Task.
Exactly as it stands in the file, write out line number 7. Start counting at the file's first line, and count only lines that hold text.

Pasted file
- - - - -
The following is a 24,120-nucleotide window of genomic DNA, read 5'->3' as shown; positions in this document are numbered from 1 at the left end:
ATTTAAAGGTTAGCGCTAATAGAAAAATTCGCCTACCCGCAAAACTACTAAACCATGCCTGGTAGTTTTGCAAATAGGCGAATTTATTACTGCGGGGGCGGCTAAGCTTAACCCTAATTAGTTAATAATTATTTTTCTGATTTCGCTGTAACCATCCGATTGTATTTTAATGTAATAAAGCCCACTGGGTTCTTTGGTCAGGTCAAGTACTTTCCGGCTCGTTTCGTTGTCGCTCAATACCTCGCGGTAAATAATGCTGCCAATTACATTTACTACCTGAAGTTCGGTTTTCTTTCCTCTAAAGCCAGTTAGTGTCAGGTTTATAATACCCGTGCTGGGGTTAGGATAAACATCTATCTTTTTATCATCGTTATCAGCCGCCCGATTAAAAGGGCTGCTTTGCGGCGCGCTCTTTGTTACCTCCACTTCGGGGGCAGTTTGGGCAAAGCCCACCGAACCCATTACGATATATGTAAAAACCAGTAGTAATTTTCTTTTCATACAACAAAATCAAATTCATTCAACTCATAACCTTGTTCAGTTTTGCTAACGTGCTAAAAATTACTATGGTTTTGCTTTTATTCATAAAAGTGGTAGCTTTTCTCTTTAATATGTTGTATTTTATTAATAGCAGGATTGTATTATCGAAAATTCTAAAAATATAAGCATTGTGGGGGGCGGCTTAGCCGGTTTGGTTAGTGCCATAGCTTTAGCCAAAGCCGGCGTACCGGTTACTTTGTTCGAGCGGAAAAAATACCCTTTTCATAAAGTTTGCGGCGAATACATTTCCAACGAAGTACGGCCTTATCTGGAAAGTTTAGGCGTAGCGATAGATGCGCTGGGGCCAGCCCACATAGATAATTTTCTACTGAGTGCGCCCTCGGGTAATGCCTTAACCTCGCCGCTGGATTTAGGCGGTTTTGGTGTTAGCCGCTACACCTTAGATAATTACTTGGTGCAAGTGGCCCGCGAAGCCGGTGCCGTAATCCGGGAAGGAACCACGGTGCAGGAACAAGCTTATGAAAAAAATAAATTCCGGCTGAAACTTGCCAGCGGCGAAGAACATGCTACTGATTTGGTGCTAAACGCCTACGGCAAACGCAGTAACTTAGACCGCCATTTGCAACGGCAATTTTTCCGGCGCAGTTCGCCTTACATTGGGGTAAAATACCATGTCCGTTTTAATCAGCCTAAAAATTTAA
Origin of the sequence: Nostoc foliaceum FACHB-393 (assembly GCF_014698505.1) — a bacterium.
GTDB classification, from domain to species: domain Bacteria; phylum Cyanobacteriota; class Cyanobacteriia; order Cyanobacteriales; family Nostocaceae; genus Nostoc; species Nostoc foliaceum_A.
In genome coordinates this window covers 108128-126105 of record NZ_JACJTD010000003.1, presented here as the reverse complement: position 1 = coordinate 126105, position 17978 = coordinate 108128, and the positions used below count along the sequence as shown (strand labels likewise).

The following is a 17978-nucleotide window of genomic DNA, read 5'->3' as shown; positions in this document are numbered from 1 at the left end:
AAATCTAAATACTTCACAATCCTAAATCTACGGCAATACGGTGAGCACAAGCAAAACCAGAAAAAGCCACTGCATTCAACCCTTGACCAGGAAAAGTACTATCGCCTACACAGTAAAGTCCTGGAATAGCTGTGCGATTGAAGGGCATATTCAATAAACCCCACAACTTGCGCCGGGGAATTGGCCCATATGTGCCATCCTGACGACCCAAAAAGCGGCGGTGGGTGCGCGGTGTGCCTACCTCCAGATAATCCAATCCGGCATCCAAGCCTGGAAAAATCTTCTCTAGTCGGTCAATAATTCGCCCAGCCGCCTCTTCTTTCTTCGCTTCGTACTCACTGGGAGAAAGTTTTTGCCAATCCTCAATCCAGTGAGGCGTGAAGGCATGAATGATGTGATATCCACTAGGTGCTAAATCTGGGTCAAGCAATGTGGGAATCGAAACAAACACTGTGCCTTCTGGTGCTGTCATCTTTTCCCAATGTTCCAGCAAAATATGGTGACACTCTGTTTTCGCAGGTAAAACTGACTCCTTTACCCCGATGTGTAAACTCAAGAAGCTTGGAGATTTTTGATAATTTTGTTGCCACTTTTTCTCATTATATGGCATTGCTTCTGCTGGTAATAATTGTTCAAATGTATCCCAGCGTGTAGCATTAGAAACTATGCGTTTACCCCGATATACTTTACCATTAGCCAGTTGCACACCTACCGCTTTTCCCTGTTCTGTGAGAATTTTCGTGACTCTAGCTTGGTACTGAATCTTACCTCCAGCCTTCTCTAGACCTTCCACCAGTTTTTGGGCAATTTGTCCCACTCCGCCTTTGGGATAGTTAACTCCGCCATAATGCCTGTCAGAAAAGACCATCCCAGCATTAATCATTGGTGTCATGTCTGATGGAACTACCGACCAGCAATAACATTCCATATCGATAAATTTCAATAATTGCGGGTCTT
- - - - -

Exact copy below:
AAATCTAAATACTTCACAATCCTAAATCTACGGCAATACGGTGAGCACAAGCAAAACCAGAAAAAGCCACTGCATTCAACCCTTGACCAGGAAAAGTACTATCGCCTACACAGTAAAGTCCTGGAATAGCTGTGCGATTGAAGGGCATATTCAATAAACCCCACAACTTGCGCCGGGGAATTGGCCCATATGTGCCATCCTGACGACCCAAAAAGCGGCGGTGGGTGCGCGGTGTGCCTACCTCCAGATAATCCAATCCGGCATCCAAGCCTGGAAAAATCTTCTCTAGTCGGTCAATAATTCGCCCAGCCGCCTCTTCTTTCTTCGCTTCGTACTCACTGGGAGAAAGTTTTTGCCAATCCTCAATCCAGTGAGGCGTGAAGGCATGAATGATGTGATATCCACTAGGTGCTAAATCTGGGTCAAGCAATGTGGGAATCGAAACAAACACTGTGCCTTCTGGTGCTGTCATCTTTTCCCAATGTTCCAGCAAAATATGGTGACACTCTGTTTTCGCAGGTAAAACTGACTCCTTTACCCCGATGTGTAAACTCAAGAAGCTTGGAGATTTTTGATAATTTTGTTGCCACTTTTTCTCATTATATGGCATTGCTTCTGCTGGTAATAATTGTTCAAATGTATCCCAGCGTGTAGCATTAGAAACTATGCGTTTACCCCGATATACTTTACCATTAGCCAGTTGCACACCTACCGCTTTTCCCTGTTCTGTGAGAATTTTCGTGACTCTAGCTTGGTACTGAATCTTACCTCCAGCCTTCTCTAGACCTTCCACCAGTTTTTGGGCAATTTGTCCCACTCCGCCTTTGGGATAGTTAACTCCGCCATAATGCCTGTCAGAAAAGACCATCCCAGCATTAATCATTGGTGTCATGTCTGATGGAACTACCGACCAGCAATAACATTCCATATCGATAAATTTCAATAATTGCGGGTCTT